drawing debt fast. >> let's bring in giardan giardano lombardo. good to have you here. what do you make of european equities at this point. some people make the case they have compelling valuations and yet it seems like there are so many risks, whether it is slow growth or brexit, how do you think about it? >> i think european equities are relatively cheaper this stage. especially compared to other markets. but as you mentioned, also, let's say, external factors that could make us more -- including brexit, which is coming in a couple of months and including, let's say noneconomic risk factors, such as crisis -- which
is plaguing the european environment. so we are pretty cautious for those reasons. we believe there are very good opportunities to invest in single sectors and single companies. >> in other words, don't go out and buy all of europe or buy a country, but you're saying there are specific companies that you've analyzed that can withstand those wins that you're talking about? >> yes. in the case of europe in particular, we are always to distinguish the macro economic environment from the stock market environment. there are sectors. the consumer sector, the luxury goods sector, the pharma sector, where european companies are multinational with thriving business, exported to the u.s., to emerging markets. and after the recent correction, this company offers good value. of course, on the other side of the more -- more risky are the
sectors that are more exposed to the domestic environment because the growth in eurozone and in particular, in some areas of the eurozone is still -- is better, but still what i would call -- growth. >> speak to an american investor who has to use u.s. dollar and buy a foreign currency, the euro, to buy the stocks you're talking about, should they hedge against moves in the currency or you think we're going to have less volatility compared to what we have seen? >> the currency, the currency movement between euro and dollar we believe will be mostly dictated by the divergence of the monetary policy. we believe that apart from the volatility that we have seen in the past, probably the dollar still has ways -- reasons to be stronger than the euro going forward. we believe that -- from the u.s. based investor there is not such
a risk of currency, of currency, if they want -- they start from a strong dollar position. >> almost a tailwind. thank you so much. pioneer investments global cio, thank you for coming on. coming up next, three big stories hitting the hedge fund at this hour. we'll bring you the latest when "power lunch" returns. we'll be right back. what if it were your job to make the world a more beautiful, colorful place? at ppg we think that's something we all need to do. we create, invent and formulate amazing paints, coatings and materials. so we can make the world run faster, stronger, fresher, smarter, cooler, lighter, greener and better for the next generation that comes along. ppg. we protect and beautify the world.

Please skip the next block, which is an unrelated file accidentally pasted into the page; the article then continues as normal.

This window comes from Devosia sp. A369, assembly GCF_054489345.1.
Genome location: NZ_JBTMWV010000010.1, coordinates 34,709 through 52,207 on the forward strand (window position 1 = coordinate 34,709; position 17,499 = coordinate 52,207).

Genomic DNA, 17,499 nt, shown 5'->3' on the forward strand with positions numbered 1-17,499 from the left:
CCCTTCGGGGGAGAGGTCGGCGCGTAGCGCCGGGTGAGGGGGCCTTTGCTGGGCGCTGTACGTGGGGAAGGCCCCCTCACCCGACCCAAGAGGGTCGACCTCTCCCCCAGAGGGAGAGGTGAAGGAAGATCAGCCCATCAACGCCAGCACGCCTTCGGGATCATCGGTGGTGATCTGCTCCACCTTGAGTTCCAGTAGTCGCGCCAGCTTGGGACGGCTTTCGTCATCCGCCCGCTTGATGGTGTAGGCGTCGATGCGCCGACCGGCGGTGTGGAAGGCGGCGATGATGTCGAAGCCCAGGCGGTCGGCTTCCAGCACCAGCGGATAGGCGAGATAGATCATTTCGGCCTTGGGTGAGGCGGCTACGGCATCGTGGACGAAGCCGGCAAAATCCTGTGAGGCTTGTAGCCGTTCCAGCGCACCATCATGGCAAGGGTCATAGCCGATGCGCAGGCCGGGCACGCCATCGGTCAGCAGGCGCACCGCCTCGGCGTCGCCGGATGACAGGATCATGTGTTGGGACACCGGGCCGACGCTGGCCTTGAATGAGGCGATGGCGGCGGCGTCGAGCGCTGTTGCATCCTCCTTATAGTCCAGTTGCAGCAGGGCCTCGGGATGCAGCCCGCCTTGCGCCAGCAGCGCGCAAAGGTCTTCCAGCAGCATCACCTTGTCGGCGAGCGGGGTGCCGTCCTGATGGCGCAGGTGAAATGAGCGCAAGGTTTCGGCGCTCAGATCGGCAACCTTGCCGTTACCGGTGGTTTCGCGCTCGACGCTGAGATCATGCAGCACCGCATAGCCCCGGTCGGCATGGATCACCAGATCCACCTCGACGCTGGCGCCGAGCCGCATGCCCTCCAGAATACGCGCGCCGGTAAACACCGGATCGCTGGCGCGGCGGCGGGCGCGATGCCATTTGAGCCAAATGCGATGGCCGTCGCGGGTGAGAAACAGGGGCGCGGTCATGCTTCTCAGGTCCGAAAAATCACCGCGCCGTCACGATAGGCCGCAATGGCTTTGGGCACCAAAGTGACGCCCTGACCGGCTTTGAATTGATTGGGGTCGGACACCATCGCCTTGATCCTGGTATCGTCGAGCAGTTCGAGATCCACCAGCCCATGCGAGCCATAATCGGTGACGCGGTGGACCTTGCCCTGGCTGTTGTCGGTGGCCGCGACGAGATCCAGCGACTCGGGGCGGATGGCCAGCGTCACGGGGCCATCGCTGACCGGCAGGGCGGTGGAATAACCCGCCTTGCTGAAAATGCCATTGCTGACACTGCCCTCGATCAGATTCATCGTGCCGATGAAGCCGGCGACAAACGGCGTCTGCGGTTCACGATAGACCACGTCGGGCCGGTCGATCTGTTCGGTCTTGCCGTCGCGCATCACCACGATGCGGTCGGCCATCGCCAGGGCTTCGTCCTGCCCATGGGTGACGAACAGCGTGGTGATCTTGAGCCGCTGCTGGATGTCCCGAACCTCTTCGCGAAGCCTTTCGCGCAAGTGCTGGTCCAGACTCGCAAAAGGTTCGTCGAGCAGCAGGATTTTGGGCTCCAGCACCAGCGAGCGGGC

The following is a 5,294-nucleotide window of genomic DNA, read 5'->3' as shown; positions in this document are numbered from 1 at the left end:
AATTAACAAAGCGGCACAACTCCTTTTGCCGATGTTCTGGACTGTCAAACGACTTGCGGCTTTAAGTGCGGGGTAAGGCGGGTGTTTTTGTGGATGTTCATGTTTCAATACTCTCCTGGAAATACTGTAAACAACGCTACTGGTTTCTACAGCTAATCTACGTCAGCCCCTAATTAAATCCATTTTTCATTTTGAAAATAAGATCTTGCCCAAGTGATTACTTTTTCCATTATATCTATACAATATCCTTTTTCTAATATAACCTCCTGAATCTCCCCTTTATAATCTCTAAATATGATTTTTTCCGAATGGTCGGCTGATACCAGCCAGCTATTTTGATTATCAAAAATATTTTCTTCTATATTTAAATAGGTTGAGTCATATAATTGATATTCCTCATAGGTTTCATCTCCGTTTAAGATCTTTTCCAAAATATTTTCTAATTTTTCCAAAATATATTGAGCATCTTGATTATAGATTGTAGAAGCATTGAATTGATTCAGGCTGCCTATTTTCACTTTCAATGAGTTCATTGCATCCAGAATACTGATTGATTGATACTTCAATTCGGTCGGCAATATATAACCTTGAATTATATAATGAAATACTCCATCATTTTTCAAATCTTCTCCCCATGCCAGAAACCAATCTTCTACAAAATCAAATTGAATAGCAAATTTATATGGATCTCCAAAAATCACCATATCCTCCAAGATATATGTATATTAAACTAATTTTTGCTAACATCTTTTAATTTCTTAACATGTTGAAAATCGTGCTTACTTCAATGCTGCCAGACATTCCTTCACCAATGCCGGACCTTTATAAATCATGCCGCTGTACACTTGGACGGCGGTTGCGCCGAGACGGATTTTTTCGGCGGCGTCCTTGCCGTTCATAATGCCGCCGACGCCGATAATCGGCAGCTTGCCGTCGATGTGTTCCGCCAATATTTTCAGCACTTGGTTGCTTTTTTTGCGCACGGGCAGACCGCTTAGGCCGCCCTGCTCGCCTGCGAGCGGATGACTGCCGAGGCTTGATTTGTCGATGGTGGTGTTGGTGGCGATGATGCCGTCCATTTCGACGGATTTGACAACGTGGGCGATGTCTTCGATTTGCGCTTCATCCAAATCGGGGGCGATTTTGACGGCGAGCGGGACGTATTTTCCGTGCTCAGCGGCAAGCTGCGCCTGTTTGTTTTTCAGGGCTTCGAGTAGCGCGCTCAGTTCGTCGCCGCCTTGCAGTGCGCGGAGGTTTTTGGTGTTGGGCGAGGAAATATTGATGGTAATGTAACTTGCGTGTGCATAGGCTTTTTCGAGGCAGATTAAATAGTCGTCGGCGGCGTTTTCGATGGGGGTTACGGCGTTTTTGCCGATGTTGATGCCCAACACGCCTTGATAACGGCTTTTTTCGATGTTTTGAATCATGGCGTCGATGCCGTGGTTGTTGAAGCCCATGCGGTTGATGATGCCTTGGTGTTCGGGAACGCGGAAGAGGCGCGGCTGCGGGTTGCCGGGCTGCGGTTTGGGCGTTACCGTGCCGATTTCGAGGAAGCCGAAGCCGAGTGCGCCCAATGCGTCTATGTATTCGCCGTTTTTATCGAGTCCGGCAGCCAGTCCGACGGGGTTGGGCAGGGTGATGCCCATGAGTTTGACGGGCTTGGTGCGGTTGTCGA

you think you're having a stressful day at work? this is video from the baltic sea where russian fighter jets buzzing the uss donald cook not once, but more than 30 times over the course of two days. the jets are reportedly not armed. the white house says it has raised concerns with russia over these incidents. melissa? >> look at shares of wells fargo under pressure. wells fargo cfo john slews behry
on today. don't miss that. mary thompson joins us now. >> let's start with what is happening here in new york city. the $51 billion pension fund for new york city workers cutting ties with hedge funds, following an asset review. fund's board deciding a new approach to asset allocation will help it meet its long-term objectives. the fund has 1.4 billion. no timeline yet for the liquidation and no details on the reinvestments. the decision coming a year after california's giant pension fund decided it too would no longer invest in hedge funds. bloomberg reporting clients asked to redeem a billion dollars. jones racked up annual gains of 19% and reportedly has performed poorly over the last three
years. and steve cohen has a way to get around a two year ban on investing other people's money. the s.e.c. granting registration to a cohen owned firm in march. the firm spokesman said the billionaire hedge fund manager in keeping with his agreement with the s.e.c. not to manage outside capital won't have a supervisory role at the new firm. that could change when the ban is lifted in 2018. not until then. as to had this vehicle, which will invest in ill liquid and nonpublic securities and keep up to 50% of its profits might start generating those profits, that is anyone's guess. cohen has yet to provide any seed money and the firm hasn't decided whether or not to seek outside capital. >> that last sentence is important in a way. we're seeing billions of dollars coming out of hedge funds, here he is saying we might not even want outside capital. >> at this point. >> at this point. but it also could be maybe just pu in place so you can return to managing other people's money. >> his fund was basically turned into a family office.